TransCanada Corporation recently announced its Energy East pipeline project. It involves converting 3,000 km of existing natural gas pipeline to transport crude oil, and building over 1,400 km of new pipeline, making it the longest in North America, crossing six Canadian provinces from Alberta to New Brunswick. The pipeline will have the capacity to transport 1.1 million barrels per day of crude oil through the Ottawa River Watershed. This high-pressure pipeline may pass through streams and rivers in your community and will ultimately cross the Ottawa River, upstream of Montreal where over 1 million people drink water from the Ottawa River.
My immediate reaction is concern for spills – the news is filled with reports of oil spills into groundwater, lakes, rivers and oceans. Recent investigations have found that many pipeline spills go unreported. Given the complexity of the overlapping jurisdictions along the Ottawa River I am not confident there would be an efficient and well-coordinated response in the event of a spill into our interprovincial river.
And it is important to remember that spills and leaks are not the only environmental ramifications of the Energy East project. The Pembina Institute published an overview of its climate considerations vis-à-vis the TransCanada Energy East Project. In short, they showed that the crude oil required to fillthis pipeline would significantly increase Canada’s greenhouse gas emissions, making it difficult to meet our national climate targets. As many of you are well aware, climate change poses very significant risks to the health of our river and the species within it.
Spills, big and small
The environmental effects of a spill depend, among other things, on the vulnerability of the region, its characteristics and the speed and ease of response. Even a small spill in the wrong place can have a significant environmental impact.
Ottawa Riverkeeper has several concerns about Energy East. The pipeline that will be converted is 55 years old and was designed to transport natural gas, not crude oil. We are concerned about the integrity of the converted pipeline and the safety of transporting oil at high pressure in an aging pipeline not designed for this substance. A disastrous pipeline spill in Kalamazoo, Michigan in 2010, spilled more than 3.8 million litres of diluted oil-sands bitumen, contaminating a 48-km stretch of the Kalamazoo River which is still contaminated, even after “clean-up” of the spill.
A pipeline rupture in the Ottawa River watershed could pollute drinking water supplies for communities like North Bay, Ottawa, Gatineau and Montrealwho get their drinking water from the Ottawa River and its tributaries. It could do irreversible damage to sensitive aquatic ecosystems and fish habitat.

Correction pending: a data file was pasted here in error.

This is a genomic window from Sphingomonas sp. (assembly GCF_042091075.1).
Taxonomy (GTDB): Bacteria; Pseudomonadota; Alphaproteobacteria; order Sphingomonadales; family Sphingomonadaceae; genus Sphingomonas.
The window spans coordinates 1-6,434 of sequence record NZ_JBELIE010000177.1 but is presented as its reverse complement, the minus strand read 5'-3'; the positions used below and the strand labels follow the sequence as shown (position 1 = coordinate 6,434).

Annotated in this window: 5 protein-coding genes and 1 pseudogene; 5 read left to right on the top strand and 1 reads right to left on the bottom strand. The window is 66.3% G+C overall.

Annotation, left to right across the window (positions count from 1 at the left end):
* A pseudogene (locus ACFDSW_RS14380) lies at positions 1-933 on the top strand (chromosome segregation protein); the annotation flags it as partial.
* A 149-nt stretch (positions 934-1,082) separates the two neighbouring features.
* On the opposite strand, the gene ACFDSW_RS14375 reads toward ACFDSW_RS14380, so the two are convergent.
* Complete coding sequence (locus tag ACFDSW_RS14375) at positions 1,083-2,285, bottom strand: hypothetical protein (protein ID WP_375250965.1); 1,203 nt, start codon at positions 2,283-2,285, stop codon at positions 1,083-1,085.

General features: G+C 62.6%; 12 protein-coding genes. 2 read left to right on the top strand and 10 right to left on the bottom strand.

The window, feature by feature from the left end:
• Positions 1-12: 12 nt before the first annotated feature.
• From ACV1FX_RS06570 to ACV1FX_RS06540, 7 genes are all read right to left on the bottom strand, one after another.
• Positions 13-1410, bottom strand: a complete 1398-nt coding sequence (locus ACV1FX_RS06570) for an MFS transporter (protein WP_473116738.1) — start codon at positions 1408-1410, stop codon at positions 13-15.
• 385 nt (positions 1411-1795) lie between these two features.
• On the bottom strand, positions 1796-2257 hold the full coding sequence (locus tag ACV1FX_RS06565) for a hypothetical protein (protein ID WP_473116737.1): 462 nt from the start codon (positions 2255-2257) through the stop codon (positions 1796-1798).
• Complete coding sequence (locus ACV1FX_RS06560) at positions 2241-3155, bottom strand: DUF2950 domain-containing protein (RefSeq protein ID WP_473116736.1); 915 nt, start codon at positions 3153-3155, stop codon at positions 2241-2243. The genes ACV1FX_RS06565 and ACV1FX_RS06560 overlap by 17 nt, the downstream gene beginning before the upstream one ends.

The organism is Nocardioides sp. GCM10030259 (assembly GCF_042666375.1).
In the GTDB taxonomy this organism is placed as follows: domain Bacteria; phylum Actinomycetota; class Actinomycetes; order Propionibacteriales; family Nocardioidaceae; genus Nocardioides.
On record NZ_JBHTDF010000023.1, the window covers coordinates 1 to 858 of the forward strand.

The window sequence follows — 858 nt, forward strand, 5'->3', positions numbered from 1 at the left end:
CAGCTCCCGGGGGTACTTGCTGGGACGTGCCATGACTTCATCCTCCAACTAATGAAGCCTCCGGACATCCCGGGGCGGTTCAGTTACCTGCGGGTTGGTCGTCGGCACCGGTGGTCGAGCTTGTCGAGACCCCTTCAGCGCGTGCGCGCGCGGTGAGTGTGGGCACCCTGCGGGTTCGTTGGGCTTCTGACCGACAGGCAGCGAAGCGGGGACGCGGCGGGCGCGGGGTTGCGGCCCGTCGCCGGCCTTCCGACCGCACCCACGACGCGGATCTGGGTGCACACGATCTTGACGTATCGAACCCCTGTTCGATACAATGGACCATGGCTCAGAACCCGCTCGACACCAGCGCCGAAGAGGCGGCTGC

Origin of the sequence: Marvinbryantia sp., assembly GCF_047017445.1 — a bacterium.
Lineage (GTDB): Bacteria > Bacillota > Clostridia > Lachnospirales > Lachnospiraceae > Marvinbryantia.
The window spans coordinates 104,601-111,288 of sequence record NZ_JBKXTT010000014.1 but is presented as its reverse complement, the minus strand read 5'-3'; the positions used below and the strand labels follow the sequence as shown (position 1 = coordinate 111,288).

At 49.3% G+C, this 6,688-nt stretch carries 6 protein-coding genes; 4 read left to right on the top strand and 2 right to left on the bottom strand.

An additional concern: how effective would an emergency response be in the event of a pipeline rupture within our watershed? The Ottawa River is an inter-jurisdictional body of water and we can imagine how difficult it could be for the governments of Ontario, Quebec and Canada to co-ordinate a sufficiently speedy and successful clean-up effort in the event of a spill. Jurisdictional challenges aside, our river is ice-covered 4-6 months of the year. A spill into the Ottawa River in January would be devastating as it would be extremely challenging to stop and clean-up.
The threat of spills is likely the number one concern for most Canadians; however, building 1400 km of new pipeline could also have significant impacts on our fisheries. Every stream crossing must be designed and constructed to minimize impacts on hundreds of streams and rivers the proposed pipeline will cross. Ottawa Riverkeeper is troubled to learn that the Department of Fisheries and Oceans is no longer responsible for protecting our fisheries from pipeline projects. A memorandum of understanding was signed on December 16, 2013 and now the National Energy Board (NEB) will be responsible for assessing the potential impacts to fisheries from proposed NEB regulated pipeline applications. Isn’t that kind of like leaving the fox to guard the henhouse?
The approval process
The federal government is ultimately responsible for approving the Energy East Pipeline; however the National Energy Board is responsible for gathering evidence, consulting with Canadians and preparing a recommendation to the federal government. They must answer the challenging question: is this project in the public’s best interest? The consultation process involves NEB hearingsstarting in 2014 – TransCanada is expected to file its regulatory application with the NEB in the first half of 2014. Recent changes to NEB rules make public participation in the hearings very difficult; only those with relevant information or expertise may be granted the opportunity to participate (if they apply). As such, Ottawa Riverkeeper intends to apply for this status.
In addition, the Ontario government will apply for intervener status at the NEBhearings. Ottawa Riverkeeper is participating in the Province-wide stakeholder group consultations the Ontario Energy Board (OEB) is holding to gather input to the proposed Energy East project. The final decision as to whether or not this project goes ahead will be made by the federal government and based on the recommendation of the NEB after the hearings take place.
Now’s the time to ask questions
If you want to be heard concerning the proposed Energy East project, keep an eye out for the OEB public consultations in your area. Other organizations are organizing community tours in Ontario and circulating petitions if you are moved to take action now. We will provide you with updates in future newsletters and on our website as this project progresses.< Previous post Next post >